21 October 2016
by

Considering BIM implementation? Not sure who or what to believe? Don't let fear and falsehoods hold you back. Here we debunk 10 of the most common misconceptions around Building Information Modelling (BIM). It's the ultimate BIM mythbuster.

Top 10 BIM myths busted

Myth #1: BIM is just 3D modelling

BIM isn’t just about drawing things in three dimensions. While 3D models are perhaps the most obvious, visual manifestation of changed ways of working, they are only part of a much wider process. In many ways the ‘modelling’ referred to in 'BIM' is something of distraction. BIM is not just about creating a visual representation of a physical object or entity, rather it's about working collaboratively to produce digital datasets. This data (both graphical and non-graphical information) is deposited in a shared digital space known as the Common Data Environment (CDE) where it can be used to generate federated models. In summary, BIM is really about the purposeful management of information throughout the life of an asset. To work in this way will require you to think about people, process and technology, it's not just about the 3D model.

The truth? BIM is definitely not just about 3D models!


See also: Isn't BIM just 3D CAD?

Myth #2: BIM will take more time and impact on productivity

Any process that involves new ways of working will undoubtedly take some time to both scope, implement and bed in. Careful and considered planning will help mitigate the impact - choosing the right pilot project and making sure you've the time and resource to get up to speed, should ensure you build momentum. Longer-term you should soon start to feel the benefits with gains outweighing the initial investment.

Compared with more traditional ways of working a BIM approach typically frontloads the creation of project-related information and assets and this can take a little time to get used to in terms of project planning and resourcing. That being said, with a range of training and resources available, and the lessons learnt by other organisations to draw from, getting up to speed should be manageable for even the busiest firm.

BIM isn't the only change that the construction industry has had to grapple with - as surely as we moved from a pen to a mouse and CAD, then BIM is just the next evolutionary step. Just as typewriters are rarely found in modern offices, one day BIM will just be 'business as usual' so time invested now is likely to be well spent.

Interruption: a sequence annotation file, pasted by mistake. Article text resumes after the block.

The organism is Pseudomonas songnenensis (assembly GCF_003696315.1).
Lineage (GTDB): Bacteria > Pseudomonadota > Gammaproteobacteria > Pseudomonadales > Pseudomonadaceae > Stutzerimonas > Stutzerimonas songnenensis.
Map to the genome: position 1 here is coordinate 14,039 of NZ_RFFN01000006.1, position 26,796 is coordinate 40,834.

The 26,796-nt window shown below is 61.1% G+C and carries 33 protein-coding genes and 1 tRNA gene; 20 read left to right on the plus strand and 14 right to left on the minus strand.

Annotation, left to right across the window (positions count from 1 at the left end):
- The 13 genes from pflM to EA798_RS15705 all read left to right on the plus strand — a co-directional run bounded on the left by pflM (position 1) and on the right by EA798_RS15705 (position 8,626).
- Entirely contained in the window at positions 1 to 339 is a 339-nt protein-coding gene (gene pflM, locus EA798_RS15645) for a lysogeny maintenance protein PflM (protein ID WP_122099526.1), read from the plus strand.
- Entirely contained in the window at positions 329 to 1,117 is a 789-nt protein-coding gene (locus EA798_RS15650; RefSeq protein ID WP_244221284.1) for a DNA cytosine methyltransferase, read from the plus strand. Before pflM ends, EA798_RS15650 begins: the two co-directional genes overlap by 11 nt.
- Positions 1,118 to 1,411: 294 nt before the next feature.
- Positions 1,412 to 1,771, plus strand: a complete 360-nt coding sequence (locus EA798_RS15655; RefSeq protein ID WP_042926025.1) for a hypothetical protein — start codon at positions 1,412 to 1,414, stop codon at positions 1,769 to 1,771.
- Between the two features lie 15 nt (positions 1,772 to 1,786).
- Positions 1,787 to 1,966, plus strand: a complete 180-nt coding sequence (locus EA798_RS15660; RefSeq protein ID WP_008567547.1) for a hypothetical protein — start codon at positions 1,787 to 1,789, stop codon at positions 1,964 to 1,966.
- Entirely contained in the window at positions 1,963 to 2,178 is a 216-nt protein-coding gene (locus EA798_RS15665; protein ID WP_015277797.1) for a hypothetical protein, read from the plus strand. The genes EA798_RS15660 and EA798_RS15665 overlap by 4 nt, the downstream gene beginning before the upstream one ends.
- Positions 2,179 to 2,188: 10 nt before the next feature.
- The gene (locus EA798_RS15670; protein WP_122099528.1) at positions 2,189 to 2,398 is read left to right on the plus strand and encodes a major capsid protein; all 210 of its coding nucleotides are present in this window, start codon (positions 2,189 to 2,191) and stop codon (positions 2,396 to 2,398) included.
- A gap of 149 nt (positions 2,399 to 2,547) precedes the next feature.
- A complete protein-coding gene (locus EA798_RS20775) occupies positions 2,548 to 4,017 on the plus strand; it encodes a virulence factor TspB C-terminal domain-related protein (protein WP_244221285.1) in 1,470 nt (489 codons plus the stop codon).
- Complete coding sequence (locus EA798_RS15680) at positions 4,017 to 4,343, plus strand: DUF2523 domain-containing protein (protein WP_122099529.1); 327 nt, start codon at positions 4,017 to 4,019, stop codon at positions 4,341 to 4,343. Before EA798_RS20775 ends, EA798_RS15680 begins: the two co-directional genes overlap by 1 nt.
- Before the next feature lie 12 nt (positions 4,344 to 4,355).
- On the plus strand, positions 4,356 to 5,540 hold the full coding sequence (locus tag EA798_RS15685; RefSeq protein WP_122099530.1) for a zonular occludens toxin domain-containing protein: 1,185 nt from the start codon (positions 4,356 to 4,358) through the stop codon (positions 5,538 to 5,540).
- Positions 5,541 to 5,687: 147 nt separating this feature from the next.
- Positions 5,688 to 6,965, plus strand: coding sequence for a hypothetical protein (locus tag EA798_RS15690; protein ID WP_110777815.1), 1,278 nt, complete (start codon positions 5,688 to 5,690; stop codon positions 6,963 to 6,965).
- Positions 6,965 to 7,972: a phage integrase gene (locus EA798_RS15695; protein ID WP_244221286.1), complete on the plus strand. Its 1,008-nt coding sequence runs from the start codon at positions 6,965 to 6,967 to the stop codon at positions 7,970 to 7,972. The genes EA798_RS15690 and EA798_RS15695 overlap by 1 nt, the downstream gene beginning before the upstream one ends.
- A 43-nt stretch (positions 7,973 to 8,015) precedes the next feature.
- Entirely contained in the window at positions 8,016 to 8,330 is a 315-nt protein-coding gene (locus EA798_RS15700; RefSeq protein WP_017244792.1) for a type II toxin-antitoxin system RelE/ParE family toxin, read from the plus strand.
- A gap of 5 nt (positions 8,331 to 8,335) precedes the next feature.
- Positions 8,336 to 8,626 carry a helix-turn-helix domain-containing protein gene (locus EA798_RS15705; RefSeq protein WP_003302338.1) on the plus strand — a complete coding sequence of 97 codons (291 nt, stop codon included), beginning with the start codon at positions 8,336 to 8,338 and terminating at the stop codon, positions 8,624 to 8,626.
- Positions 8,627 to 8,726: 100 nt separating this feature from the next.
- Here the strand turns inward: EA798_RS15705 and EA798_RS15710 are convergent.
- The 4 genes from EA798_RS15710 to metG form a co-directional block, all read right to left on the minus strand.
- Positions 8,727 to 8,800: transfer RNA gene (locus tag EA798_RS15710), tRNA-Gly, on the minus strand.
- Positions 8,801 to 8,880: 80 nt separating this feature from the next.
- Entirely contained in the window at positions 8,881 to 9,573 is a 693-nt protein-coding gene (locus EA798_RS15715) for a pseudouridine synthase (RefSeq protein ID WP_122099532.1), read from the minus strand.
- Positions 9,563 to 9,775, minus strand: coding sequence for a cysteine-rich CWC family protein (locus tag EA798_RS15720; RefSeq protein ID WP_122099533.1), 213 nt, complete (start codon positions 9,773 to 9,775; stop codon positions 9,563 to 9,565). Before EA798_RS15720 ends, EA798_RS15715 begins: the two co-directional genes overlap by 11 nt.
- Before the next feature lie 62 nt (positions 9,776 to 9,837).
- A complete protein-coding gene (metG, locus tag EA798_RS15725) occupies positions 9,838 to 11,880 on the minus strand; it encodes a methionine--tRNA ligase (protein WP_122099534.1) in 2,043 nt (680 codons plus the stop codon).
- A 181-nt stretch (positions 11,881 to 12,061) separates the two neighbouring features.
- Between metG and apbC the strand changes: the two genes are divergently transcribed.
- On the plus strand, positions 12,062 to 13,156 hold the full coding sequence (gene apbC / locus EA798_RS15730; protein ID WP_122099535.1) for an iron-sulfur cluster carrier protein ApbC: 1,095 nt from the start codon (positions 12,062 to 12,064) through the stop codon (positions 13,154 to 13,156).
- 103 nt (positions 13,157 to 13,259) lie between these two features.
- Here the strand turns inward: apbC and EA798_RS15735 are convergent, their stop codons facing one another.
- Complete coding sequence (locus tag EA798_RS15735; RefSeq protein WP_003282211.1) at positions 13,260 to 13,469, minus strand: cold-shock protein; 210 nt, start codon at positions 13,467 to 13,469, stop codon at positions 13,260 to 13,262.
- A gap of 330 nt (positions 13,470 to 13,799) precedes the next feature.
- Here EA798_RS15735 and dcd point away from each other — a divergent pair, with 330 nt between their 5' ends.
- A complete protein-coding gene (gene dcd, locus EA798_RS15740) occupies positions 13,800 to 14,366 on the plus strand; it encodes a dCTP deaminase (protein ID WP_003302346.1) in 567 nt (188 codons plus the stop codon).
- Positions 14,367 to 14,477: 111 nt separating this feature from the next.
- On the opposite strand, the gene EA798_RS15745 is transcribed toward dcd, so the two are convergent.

The truth? Perhaps at first but longer-term you should be more productive.

Myth #3: BIM will cost more

There will undoubtedly be some upfront costs with any kind of programme to change traditional working processes but these should be countered by longer-term efficiencies and benefits. While BIM isn't just about the hard or software, or extra training, there will likely be expenditure against all these budget lines in a wide-ranging BIM implementation. But BIM doesn't have to be expensive - there are many tools available for free or at low-cost, and lots of readily-accessible sources of guidance and help. Don't forget that you can easily decide which aspects of BIM implementation to tackle and when, controlling spend and timescales to dovetail with existing commitments. Do think carefully about passing on costs to clients who are unlikely to understand why they need to pay more for assets to be delivered 'properly'.

The truth? There will be upfront costs but these can be mitigated and should be recouped long-term.

Myth #4: BIM's just for the 'big' - big companies, big buildings, big (government) projects

Bleeding edge 'case studies' and 'exemplar projects' focussed on the big and impressive, but this should not be taken to mean that these are the only kinds of projects that can benefit from a BIM approach. Indeed, smaller companies potentially have most to gain from the efficiencies and collaboration brought about by BIM. The fact is that all organisations typically incur the same kinds of financial costs (though on differing scales) in delivering projects.

Though governments are increasingly encouraging or even mandating the use of BIM on their projects, taken by the benefits and efficiencies that can be realised, such an approach is not restricted to large, public-sector projects. Indeed, private sector clients are increasingly seizing the opportunities across a range of projects - both large and small, of varying levels of complexity.

The truth? Big or small, complex or simple, government or public sector - all projects and participants stand to benefit from a BIM approach.

Myth #5: BIM's just a flash in the pan